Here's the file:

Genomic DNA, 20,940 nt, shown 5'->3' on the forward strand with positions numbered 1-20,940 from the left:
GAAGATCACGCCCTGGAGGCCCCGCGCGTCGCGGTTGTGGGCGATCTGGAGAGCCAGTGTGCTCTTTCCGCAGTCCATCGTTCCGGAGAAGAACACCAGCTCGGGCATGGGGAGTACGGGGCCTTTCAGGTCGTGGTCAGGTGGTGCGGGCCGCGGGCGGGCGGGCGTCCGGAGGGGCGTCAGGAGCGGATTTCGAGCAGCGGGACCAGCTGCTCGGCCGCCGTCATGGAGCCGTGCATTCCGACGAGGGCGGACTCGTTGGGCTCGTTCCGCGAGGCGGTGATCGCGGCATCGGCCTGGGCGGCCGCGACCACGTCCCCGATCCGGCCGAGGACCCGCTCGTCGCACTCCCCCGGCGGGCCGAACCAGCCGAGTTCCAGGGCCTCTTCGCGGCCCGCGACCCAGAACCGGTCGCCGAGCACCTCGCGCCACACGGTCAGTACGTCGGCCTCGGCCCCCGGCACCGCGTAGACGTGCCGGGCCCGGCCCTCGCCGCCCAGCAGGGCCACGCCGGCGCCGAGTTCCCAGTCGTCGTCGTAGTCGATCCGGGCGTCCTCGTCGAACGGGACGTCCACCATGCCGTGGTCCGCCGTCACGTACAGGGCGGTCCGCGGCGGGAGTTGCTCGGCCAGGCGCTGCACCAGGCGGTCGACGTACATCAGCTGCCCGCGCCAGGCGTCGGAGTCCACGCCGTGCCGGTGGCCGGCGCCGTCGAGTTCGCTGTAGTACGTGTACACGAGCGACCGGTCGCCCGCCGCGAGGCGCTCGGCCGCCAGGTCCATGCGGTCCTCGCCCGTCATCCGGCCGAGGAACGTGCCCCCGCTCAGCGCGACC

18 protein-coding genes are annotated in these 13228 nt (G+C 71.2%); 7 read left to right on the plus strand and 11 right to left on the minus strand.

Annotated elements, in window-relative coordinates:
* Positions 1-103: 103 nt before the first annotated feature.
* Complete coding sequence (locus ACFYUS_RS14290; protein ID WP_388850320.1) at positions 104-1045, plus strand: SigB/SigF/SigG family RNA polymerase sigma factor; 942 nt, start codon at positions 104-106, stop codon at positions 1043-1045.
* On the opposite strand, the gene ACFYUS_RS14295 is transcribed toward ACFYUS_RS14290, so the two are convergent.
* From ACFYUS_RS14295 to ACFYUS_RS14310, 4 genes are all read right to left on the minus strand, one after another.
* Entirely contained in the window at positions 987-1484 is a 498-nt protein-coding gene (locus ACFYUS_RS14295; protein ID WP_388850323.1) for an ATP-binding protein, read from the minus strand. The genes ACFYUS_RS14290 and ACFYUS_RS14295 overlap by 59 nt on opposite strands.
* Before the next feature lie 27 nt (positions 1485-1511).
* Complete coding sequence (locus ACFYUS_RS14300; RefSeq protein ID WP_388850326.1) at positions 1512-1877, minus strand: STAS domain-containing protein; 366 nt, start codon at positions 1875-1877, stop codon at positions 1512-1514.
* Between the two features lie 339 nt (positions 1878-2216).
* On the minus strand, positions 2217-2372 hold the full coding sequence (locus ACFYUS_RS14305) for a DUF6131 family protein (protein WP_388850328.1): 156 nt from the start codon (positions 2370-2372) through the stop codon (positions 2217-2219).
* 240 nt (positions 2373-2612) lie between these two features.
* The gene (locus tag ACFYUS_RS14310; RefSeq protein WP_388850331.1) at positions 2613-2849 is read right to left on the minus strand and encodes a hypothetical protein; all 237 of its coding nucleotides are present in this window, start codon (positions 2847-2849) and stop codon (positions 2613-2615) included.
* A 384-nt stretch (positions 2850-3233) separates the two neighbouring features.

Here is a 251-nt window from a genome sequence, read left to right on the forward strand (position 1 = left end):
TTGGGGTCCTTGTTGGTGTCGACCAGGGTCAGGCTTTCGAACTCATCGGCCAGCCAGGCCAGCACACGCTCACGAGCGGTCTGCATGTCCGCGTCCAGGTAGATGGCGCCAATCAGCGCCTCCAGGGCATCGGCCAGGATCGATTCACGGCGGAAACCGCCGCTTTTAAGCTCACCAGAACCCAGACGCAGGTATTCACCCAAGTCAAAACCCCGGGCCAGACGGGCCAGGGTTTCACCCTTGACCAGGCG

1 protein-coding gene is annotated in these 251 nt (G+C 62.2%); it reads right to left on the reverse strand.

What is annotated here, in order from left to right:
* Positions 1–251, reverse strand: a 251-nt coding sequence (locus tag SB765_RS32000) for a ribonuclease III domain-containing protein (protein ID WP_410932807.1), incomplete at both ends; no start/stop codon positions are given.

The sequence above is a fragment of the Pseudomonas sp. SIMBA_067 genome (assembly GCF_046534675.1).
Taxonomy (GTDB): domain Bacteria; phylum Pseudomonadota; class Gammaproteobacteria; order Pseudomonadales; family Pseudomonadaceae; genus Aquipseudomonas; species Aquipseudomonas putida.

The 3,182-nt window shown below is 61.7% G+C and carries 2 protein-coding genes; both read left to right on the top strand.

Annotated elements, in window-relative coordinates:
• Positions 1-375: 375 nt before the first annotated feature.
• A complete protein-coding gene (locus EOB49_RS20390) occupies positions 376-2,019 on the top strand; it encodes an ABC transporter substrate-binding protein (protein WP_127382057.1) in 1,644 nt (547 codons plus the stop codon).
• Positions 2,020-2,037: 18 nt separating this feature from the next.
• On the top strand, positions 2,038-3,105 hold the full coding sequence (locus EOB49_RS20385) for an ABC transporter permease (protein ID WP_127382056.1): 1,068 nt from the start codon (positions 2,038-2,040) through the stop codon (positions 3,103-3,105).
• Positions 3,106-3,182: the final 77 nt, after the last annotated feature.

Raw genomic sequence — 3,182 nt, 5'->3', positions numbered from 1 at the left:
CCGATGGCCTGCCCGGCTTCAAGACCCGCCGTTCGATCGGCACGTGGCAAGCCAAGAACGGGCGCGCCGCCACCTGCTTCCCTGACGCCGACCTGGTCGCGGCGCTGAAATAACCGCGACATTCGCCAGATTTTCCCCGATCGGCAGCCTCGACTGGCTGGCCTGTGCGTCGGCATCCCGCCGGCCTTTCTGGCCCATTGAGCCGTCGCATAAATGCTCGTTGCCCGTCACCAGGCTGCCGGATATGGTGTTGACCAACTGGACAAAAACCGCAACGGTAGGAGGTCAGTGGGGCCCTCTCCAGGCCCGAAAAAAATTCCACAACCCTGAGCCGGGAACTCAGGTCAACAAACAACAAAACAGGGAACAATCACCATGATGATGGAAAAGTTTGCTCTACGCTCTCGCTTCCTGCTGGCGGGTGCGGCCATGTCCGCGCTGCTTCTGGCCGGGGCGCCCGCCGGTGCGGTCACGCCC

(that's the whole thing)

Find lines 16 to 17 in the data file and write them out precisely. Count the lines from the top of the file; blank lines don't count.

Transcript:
* A 384-nt stretch (positions 2850-3233) separates the two neighbouring features.

Here is a 251-nt window from a genome sequence, read left to right on the forward strand (position 1 = left end):